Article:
0817Header blog

Why Isn’t Your Customer More Responsive?

The Situation

Penny is really excited. She sells security systems for businesses, and her firm is introducing an advanced 3-D facial recognition feature that her customers can add to their security systems.

Penny has been calling all of her clients, including Arthur, who is responsible for security at a financial organization.

Penny: . . . I thought you would want to know about this exciting advance we can offer you.
Arthur: It does sound kind of unbelievable . . . almost out of a spy movie.
Penny: So, I thought I could drop by and show you how it could work for you.
Arthur: You know, we are very happy with the system you installed.
Penny: But you are due for a review soon, anyway. This could fit in great!
Arthur: Well, do you have other customers who are using it?  What if someone wears a hat . . . or glasses . . . or they grow a beard?  Have the bugs been worked out?
Penny: Arthur, no problem. This system matches 80 facial characteristics, and I think it’s perfect for your —
Arthur: — Why don’t you send me a web link or a video, and I’ll think it over. You know, there’s a lot more at stake with security in the banking world.

Can’t Get to First Base

Penny senses that it will be a long time before Arthur purchases the system, but she’s frustrated because she thinks it’s just what the customer needs.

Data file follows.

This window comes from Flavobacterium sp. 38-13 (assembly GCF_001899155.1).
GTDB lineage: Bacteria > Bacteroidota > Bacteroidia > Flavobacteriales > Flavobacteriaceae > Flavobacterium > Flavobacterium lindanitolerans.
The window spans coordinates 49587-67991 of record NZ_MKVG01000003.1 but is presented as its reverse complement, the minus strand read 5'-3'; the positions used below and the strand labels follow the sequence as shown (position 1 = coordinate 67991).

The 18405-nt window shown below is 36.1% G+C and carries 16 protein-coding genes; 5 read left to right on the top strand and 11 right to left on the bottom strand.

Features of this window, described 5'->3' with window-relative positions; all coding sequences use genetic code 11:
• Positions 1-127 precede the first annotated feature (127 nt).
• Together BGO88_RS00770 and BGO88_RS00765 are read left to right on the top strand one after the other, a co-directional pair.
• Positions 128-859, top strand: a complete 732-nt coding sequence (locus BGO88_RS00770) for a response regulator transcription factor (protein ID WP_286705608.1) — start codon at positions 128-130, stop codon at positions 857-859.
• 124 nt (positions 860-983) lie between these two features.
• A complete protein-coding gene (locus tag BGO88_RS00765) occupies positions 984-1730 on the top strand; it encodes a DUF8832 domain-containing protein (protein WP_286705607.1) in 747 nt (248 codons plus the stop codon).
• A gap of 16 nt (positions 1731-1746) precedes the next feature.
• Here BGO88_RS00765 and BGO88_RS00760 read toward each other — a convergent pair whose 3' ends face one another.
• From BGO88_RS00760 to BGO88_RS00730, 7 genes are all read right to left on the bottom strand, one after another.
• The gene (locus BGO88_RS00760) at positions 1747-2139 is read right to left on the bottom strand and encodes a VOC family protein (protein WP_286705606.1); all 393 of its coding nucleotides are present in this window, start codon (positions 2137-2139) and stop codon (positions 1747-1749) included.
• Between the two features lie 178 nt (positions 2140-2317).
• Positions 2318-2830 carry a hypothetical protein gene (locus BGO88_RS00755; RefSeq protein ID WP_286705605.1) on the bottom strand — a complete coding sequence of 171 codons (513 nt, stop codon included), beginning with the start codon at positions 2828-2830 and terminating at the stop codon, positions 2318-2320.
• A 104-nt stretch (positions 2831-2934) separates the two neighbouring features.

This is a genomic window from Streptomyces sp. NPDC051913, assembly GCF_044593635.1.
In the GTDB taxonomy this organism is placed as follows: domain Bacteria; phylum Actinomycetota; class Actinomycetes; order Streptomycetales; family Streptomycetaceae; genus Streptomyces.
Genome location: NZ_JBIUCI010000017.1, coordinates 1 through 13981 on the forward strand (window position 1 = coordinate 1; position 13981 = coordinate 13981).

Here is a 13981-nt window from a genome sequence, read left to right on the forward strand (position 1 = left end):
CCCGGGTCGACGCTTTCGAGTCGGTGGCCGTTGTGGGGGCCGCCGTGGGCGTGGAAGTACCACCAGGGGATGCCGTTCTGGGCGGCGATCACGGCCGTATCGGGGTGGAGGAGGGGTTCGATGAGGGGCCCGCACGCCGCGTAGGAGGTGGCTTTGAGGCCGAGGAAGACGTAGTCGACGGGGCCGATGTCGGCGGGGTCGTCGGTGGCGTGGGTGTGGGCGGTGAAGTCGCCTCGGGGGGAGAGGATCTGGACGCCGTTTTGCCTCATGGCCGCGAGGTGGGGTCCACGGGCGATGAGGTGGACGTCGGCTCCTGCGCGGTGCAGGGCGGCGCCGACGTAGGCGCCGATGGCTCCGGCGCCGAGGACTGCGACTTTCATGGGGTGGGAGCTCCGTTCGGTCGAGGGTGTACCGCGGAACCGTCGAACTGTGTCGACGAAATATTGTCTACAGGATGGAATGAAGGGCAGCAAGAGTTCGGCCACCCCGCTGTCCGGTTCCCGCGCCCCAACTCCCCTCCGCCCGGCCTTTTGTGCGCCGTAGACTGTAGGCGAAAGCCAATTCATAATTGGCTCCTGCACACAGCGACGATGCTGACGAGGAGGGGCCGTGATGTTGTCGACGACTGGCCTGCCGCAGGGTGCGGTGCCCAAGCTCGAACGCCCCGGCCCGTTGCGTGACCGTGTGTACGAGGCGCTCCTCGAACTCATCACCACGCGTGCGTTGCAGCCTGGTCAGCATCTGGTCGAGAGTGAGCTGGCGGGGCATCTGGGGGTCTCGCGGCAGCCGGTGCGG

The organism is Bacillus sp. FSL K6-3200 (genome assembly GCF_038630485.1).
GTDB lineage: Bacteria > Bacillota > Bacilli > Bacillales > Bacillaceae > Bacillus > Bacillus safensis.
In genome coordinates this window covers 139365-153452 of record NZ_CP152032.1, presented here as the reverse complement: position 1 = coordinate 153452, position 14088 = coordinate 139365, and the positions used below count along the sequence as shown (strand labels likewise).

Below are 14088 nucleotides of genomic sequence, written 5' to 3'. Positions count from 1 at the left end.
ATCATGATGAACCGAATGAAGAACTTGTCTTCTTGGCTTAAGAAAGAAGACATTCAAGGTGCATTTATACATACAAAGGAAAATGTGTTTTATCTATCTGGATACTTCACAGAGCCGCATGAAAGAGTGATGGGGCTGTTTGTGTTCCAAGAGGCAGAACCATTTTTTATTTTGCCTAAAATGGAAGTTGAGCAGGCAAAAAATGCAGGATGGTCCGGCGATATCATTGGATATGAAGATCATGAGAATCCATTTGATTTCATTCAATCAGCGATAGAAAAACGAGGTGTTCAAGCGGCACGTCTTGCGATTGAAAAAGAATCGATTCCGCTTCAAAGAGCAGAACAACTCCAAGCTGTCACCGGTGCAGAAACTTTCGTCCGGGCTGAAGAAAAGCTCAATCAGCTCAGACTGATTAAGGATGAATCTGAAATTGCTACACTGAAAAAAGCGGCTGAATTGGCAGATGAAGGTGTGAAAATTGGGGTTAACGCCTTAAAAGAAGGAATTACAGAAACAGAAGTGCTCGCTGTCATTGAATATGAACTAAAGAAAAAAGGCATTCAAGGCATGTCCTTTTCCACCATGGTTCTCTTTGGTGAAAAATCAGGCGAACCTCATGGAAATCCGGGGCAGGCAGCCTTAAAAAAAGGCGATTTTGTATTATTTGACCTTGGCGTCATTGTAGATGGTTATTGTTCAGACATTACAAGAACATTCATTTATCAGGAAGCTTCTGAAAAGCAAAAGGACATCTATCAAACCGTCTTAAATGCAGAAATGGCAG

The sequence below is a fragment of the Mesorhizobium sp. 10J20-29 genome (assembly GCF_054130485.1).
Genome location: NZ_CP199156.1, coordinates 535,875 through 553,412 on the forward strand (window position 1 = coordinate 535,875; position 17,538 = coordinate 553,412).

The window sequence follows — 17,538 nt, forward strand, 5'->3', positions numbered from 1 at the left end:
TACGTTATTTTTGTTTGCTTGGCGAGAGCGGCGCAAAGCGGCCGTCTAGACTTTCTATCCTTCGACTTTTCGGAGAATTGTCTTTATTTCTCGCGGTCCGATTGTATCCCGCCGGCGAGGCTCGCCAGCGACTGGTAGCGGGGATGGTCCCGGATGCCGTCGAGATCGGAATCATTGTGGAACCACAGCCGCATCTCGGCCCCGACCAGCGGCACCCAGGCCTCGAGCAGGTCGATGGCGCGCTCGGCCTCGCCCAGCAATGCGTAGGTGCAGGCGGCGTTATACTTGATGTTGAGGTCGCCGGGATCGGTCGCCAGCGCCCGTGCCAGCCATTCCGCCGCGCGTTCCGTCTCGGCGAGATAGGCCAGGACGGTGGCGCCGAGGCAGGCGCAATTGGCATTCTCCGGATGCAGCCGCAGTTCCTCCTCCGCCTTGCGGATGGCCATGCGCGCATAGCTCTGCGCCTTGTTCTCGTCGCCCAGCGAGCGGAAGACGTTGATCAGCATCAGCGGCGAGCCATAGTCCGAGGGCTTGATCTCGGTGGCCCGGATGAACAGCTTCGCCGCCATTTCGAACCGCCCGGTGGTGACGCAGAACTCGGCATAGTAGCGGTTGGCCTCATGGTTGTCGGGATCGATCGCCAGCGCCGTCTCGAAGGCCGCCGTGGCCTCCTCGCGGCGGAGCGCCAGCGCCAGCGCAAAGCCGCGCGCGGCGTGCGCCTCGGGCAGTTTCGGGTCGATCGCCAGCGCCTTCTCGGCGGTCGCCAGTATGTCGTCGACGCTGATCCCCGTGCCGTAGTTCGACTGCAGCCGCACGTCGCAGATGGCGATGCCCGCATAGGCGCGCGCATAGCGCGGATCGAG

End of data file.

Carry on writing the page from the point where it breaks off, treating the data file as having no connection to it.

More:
What part of an effective, collaborative Q4 sales call is Penny overlooking? What would have helped her get further with Arthur?

Every Customer Is Unique

It’s good for Penny to alert her customers about an exciting new feature. However, Q4 needs-based selling means approaching each customer or prospect individually to determine his/her receptivity to what is being offered.


In this case, Penny wades right in, almost assuming this customer will share her excitement. But whether she knows Arthur well or not, she should be alert to the behavior she sees in this — and every — customer conversation. In this case, Arthur is showing Q2 reluctance to try new things or, perhaps more important, for being an early adopter or innovator. Q2 behavior avoids that kind of risk.


Adjusting for Q2 Reluctance

For Q2, receptivity plummets if there’s any sense that the salesperson is jumping ahead and trying to maneuver the customer into buying something. In this case, Penny’s motives may be pure — she is genuinely excited to bring this innovation to her customers. However, for Arthur, she should try a far different approach. Safety and reliability are the key elements he’ll be drawn to.


With a Q2 customer, Penny should proceed much more slowly. She might start by simply mentioning the facial ID system in an e-mail, sharing a link to some information. If she doesn’t have other customers to turn to for testimonials, she should gather examples in which other financial organizations have inaugurated the new system. Better yet, finding some positive, independent stats would show her system is reliable.


Stop Selling and Start Educating

This all means that, at the beginning of the conversation, selling should take a backseat to educating the Q2 customer. When Arthur’s comfort level and receptivity are higher, she will have a much better chance of convincing him that this innovation is the future of security.


With all customers, remember to size up behavior and receptivity, and then tailor your approach to fit that person’s specific intangible needs.